Weblog #4 – Post #3: First Nations Women & Legacy of Residential Schools

This powerful digital storytelling project provided a voice for First Nations women who were personally impacted by residential schools. Prairie Women’s Health Centre for Excellence posted and shared six digital stories, created by professional First Nations women whose mothers survived residential schools.  The theme of the project is understanding the legacy that residential schools pass on between generations.  The filmmakers: Lorena Fontaine, Lisa Forbes, Wendy McNab, Claudette Michell, Lisa Murdock, and Roberta Stout, share profound stories of their mothers that centre around hope, resilience, and healing.

The site provides the following description of digital stories:

A “digital story” is a 2-5 minute video. It is a personal narrative coupled with a collection of still images, video, and music which illustrates an individual’s story. Indigenous peoples’ stories are intellectual traditions that can disrupt colonial narratives of history, recognize injustice, celebrate resistance, and envision the future. Researchers and communities are increasingly recognizing the healing properties of visual and narrative approaches; thus this project both generated information about the experiences of women whose mothers attended residential schools and served a therapeutic purpose. Digital media can make these concerns more visible to the world and exchange knowledges and sensibilities that support self-representation and self-determination.



November 26, 2012   No Comments

Weblog #4 – Post #2 – Youth by Youth

Continuing my focus on digital storytelling projects, I have found Calgary’s Towards Resiliency for Vulnerable Youth Project.

The University of Calgary collaborated with United Way in 2011 to create a digital storytelling project with community youth.  The main purpose was to empower youth to express their challenges and strengths, providing them with a deeper understanding of themselves.  Youth from a variety of backgrounds and experiences were able to connect, reflect, and share stories.

The project lasted one week, and youth collaborated in selecting their stories, writing, editing, recording, and creating digital stories.  The nine stories created were shared in the community and are available on the site.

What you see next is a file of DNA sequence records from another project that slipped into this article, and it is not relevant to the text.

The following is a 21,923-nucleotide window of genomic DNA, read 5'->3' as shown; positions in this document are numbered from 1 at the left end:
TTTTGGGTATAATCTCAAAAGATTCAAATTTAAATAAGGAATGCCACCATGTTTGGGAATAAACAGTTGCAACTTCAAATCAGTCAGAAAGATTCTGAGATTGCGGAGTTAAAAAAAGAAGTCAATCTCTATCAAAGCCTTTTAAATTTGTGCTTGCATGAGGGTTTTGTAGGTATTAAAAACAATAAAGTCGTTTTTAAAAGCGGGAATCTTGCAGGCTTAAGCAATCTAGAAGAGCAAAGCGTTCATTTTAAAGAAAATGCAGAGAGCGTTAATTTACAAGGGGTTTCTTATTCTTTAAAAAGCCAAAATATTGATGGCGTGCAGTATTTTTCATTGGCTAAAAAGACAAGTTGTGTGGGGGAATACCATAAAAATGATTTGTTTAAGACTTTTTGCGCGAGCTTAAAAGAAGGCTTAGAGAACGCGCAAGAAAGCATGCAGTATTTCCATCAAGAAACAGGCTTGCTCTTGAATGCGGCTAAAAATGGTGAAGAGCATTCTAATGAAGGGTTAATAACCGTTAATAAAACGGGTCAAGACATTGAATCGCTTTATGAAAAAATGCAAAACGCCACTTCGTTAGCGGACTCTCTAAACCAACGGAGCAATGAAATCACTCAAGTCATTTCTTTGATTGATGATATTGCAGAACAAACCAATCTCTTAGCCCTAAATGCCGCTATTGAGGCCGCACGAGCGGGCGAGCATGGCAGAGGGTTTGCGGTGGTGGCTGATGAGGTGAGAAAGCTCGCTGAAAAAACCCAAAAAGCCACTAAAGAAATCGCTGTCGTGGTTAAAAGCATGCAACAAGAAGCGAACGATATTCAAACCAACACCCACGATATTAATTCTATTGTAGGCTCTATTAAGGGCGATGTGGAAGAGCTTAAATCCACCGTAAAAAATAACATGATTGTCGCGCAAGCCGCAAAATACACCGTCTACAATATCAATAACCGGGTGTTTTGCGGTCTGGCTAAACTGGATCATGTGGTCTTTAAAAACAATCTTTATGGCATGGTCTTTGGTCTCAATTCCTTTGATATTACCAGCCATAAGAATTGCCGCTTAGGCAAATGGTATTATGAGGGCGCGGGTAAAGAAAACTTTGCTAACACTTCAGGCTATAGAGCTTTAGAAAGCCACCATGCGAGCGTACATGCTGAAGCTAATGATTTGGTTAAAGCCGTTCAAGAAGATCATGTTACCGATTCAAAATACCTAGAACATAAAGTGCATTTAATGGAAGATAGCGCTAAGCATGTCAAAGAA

November 26, 2012   No Comments

Weblog #4 – Post #1 – Digital Harvest

Part of my final project focused on digital storytelling projects being used in communities to tell important stories.  One of the projects I stumbled across is based in Vancouver Island and coastal BC communities.  Digital Harvest is a community based initiative that focuses on engaging both elders and youths.  They are given an opportunity to share traditions, culture, knowledge, and practices while producing digital stories.  These stories create an intergenerational connection between elders and youth that gives communities ownership of the information being presented.  Pretty cool.


Additionally, they hold a Digital Story Workshop in Tofino – where “selected participants are invited to a 3-day land, culture, and food workshop”.  Day 1 focuses on how food has been traditionally harvest and how colonization has impacted food systems and life.  The second day looks at how food and lifestyle changes in modern day, and how we consider traditions and history.  Digital stories are also introduced this day.  Day three focuses on the digital media skills necessary to create stories.  Participants will create their own digital stories.  Once the workshop wraps, the youth and elders are given cameras to take their ideas and knowledge back home to continue sharing.  I love the idea of food and stories bringing communities together and empowering youth and elders.



November 26, 2012   No Comments